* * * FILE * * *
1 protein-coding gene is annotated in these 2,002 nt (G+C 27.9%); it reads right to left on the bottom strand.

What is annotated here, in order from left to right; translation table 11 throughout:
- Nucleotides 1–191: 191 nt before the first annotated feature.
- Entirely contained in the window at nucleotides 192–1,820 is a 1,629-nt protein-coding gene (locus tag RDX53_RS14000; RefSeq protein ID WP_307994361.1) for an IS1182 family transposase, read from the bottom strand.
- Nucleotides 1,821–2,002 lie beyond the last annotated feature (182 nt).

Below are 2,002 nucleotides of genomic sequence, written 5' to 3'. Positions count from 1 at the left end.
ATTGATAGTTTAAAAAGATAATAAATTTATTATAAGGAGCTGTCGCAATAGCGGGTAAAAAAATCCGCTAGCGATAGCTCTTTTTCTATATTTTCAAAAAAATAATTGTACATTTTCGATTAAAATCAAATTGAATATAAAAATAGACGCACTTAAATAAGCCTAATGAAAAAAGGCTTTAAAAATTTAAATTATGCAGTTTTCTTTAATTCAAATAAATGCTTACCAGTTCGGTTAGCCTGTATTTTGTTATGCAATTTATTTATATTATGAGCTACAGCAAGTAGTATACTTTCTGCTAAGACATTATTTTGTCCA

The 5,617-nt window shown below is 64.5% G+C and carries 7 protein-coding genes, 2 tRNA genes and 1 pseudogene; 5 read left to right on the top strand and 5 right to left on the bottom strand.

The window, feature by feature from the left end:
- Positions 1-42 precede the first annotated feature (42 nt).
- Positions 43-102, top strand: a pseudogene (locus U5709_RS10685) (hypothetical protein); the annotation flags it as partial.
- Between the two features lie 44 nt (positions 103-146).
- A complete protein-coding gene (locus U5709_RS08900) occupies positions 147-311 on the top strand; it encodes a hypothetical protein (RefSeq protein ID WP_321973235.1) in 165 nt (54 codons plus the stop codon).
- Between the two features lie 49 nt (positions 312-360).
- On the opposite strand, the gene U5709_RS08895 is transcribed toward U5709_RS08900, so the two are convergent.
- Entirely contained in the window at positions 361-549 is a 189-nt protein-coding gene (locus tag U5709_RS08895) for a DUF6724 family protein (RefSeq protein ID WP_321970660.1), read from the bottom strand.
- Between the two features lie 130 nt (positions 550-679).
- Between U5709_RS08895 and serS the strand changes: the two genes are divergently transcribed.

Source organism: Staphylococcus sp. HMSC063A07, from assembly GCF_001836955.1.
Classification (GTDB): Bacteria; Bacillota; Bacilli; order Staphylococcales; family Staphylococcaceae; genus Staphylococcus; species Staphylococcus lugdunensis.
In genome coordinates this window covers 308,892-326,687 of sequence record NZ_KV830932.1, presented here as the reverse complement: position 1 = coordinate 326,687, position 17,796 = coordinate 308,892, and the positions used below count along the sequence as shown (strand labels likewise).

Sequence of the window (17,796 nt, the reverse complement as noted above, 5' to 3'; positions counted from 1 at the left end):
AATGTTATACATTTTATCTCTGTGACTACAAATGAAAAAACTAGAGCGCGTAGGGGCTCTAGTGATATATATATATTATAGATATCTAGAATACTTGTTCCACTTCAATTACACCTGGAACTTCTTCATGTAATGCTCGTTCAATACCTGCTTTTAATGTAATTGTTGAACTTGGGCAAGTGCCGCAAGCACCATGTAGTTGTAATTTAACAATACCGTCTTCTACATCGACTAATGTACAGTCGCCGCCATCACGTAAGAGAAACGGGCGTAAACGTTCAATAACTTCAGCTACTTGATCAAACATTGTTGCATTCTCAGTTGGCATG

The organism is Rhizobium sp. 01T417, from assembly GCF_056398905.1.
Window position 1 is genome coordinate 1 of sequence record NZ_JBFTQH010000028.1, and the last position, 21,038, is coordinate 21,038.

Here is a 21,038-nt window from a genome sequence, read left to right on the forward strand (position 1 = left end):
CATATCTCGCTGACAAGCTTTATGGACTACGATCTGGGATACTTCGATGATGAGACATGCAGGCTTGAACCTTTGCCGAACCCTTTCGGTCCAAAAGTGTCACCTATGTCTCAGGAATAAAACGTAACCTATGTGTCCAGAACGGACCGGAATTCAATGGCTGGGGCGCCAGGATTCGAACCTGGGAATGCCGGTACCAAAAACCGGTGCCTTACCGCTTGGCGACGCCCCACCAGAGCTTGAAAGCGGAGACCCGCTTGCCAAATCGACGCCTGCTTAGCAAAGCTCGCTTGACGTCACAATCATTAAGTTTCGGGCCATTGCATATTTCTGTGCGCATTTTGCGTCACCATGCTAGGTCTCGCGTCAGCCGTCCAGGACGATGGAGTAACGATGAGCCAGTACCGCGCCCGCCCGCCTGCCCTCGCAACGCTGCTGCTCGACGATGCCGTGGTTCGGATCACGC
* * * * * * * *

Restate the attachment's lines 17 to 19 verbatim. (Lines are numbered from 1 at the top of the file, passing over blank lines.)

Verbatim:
- Between the two features lie 130 nt (positions 550-679).
- Between U5709_RS08895 and serS the strand changes: the two genes are divergently transcribed.

Source organism: Staphylococcus sp. HMSC063A07, from assembly GCF_001836955.1.